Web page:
#1
Oct2511, 06:38 PM

P: 44

I need help with this question. I understand that logic behind it; as P approaches O the value the right bisector Q reaches it's maximum. I don't know how to show this algebraically however. Help?




#2
Oct2511, 06:51 PM

Mentor
P: 16,565

We give P the coordinates (x,y). We know that P is on the parabola, so we know that
[tex]P=(x,x^2)[/tex] Now, can you find the coordinates of the point Q?? 



#3
Oct2511, 06:57 PM

P: 44

Ok, so the bisector would intersect P at point x/2. Because I know that the x coordinate on Q is 0, how would I find it's y?




#4
Oct2511, 07:07 PM

Mentor
P: 16,565

A question on limits
Answer the following steps:
 Find the midpoint M between 0 en P.  Find the equation of the line L going through 0 and P  Find a vector perpendicular to the line L  Construct the equation of the line R going through M and perpendicular through L  Find Q as the intersection between R and the yaxis. All of these questions involve nothing more than 10th grade geometry. So you should be able to complete these easily.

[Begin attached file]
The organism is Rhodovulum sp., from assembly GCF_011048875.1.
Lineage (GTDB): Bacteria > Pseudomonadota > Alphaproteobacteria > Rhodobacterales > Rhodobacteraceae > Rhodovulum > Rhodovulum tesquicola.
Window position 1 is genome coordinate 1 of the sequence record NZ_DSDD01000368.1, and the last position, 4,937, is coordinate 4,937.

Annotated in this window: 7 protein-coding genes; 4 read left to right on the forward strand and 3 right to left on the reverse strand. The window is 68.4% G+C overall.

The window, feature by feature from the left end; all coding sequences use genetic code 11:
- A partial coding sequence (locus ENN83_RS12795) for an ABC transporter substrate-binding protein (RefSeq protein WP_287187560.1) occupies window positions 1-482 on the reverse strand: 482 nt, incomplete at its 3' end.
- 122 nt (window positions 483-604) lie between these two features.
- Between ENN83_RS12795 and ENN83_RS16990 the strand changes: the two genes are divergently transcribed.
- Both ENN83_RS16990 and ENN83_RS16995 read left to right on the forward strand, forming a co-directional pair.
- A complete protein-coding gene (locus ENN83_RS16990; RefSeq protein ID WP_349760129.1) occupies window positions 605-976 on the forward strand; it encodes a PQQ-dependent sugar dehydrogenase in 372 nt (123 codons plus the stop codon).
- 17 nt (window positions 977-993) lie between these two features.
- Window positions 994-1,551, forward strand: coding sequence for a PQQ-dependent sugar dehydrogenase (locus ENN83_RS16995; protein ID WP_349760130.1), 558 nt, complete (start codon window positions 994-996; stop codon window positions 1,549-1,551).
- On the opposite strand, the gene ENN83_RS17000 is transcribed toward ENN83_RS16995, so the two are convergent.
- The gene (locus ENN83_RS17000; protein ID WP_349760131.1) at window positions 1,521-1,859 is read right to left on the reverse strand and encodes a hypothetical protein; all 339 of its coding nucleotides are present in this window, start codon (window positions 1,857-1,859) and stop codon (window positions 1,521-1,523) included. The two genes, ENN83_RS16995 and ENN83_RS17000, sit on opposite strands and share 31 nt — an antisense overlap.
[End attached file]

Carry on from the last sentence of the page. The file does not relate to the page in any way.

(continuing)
#5
Oct2511, 11:06 PM

P: 44

How do I show algebraically that Q approaches infinity as P approaches the origin?



Register to reply 
Related Discussions  
Question regarding limits  Calculus & Beyond Homework  6  
Limits question  Calculus & Beyond Homework  1  
Limits question  Calculus & Beyond Homework  3  
Limits question  Calculus  1  
limits question ((x+1)/(x1)3)/(x2)  Precalculus Mathematics Homework  12